To simulate rumor propagation on Twitter during the COVID-19 pandemic, a new rumor propagation model, called SIP (Spreader-Ignorant-Philosopher), was built based on the traditional SIR disease spreading model. The rumor spreading behavior and the social media mechanism are theorized through Gabriel Tarde’s Law of Imitation and Bruno Latour’s Actor- Network Theory (ANT). Considering rumor as invention, the spreading behavior as imitation, and humans and features of social media as actors in a network, an agent-based approach was used to implement the SIP model. Corresponding to the ANT, non-human features are incorporated in the model: 1. rumors and truth are initially spread by bots not humans; 2. humans communicate through tweets not direct messages; 3. tweets are posted and viewed in hashtags not individual feeds. An intervention method, inserting truth bots, was tested for the effectiveness of deterring the rumors. The results show that truth bots can effectively remove rumors from a population of 1093 humans, no matter when and how many truth bots are inserted. The model provides a useful tool to explain rumor propagation as well as experiment with different policies during emergencies such as the COVID-19 pandemic.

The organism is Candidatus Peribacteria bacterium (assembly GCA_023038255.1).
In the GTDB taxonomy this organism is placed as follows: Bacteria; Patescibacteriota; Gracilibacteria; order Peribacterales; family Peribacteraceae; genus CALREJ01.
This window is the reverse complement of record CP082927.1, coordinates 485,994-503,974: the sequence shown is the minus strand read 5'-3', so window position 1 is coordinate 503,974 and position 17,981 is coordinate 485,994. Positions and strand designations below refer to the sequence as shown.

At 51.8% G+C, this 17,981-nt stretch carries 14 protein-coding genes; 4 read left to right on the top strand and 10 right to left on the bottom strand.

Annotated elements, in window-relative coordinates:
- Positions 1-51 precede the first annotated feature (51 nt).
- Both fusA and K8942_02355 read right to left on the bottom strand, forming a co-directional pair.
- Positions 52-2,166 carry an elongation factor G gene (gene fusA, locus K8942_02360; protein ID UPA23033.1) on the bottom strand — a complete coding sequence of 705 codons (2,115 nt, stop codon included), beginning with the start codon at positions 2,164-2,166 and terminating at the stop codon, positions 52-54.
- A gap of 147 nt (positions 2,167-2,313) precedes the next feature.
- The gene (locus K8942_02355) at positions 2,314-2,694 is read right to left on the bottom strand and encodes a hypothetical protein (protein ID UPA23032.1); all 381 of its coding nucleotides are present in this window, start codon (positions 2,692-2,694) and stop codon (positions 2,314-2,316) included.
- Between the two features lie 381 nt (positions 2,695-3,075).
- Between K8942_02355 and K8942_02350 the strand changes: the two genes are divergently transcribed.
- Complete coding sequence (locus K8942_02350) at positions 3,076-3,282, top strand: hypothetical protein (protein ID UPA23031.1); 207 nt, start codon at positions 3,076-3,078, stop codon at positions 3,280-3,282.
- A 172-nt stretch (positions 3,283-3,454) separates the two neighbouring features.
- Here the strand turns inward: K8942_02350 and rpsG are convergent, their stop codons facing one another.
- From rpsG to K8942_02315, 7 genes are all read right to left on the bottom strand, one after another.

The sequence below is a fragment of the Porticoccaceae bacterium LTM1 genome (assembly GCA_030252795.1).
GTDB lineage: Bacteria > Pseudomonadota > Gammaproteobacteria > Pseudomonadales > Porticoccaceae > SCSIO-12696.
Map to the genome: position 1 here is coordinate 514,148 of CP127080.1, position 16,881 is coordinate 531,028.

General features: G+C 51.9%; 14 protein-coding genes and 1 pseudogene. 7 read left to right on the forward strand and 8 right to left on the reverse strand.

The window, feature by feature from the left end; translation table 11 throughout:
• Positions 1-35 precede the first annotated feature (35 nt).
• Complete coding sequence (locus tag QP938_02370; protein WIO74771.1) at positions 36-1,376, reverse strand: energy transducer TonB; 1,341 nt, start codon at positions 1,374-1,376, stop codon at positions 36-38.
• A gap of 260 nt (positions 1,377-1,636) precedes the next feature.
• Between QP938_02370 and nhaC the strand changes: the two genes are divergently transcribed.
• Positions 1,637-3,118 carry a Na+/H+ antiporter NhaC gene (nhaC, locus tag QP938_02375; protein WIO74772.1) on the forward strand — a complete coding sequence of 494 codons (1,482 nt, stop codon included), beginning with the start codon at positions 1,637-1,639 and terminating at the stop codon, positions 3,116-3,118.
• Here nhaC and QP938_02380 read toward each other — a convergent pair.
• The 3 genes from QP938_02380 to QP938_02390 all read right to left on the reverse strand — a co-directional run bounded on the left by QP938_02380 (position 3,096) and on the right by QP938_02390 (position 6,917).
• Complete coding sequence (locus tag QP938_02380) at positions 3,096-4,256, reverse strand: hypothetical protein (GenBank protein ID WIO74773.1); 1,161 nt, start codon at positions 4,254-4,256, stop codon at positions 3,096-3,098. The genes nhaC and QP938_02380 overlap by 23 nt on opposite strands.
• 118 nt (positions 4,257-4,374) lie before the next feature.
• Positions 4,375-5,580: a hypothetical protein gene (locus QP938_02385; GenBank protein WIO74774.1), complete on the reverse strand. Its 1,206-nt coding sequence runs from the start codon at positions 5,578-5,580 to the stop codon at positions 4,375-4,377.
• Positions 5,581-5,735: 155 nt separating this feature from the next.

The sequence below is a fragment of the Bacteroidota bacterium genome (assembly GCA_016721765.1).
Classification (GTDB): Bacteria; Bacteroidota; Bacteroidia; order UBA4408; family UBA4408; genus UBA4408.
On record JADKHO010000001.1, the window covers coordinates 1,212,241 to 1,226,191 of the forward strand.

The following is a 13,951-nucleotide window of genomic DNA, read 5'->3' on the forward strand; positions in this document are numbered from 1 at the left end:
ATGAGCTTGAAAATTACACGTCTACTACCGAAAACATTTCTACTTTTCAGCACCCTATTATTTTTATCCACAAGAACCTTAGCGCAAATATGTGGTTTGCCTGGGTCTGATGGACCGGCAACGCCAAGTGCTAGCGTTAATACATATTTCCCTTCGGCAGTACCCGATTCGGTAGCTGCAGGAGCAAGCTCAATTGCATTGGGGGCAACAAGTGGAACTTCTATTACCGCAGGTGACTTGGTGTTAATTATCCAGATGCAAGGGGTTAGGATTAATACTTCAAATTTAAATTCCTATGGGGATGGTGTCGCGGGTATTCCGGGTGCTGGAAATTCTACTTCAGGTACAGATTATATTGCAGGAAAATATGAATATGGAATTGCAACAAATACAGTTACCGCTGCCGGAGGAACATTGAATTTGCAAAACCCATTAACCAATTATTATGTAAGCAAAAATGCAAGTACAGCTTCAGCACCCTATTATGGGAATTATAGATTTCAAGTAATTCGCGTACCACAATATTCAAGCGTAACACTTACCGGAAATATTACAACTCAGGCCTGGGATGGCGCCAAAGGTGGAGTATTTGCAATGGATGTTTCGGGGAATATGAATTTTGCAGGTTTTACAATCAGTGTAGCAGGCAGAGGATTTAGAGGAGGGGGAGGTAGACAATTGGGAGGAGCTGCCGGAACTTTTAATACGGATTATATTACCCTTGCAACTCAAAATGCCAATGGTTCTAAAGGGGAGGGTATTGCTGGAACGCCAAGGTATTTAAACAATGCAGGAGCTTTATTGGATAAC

Tierney, Thomas

Second Advisor

Guarnera, Heather


Computer Science; Sociology and Anthropology


Computer Engineering | Digital Communications and Networking | Politics and Social Change | Social Media | Sociology


COVID-19, Infodemic, agent-based modeling, Twitter, law of imitation, actor-network theory

Publication Date


Degree Granted

Bachelor of Arts

Document Type

Senior Independent Study Thesis



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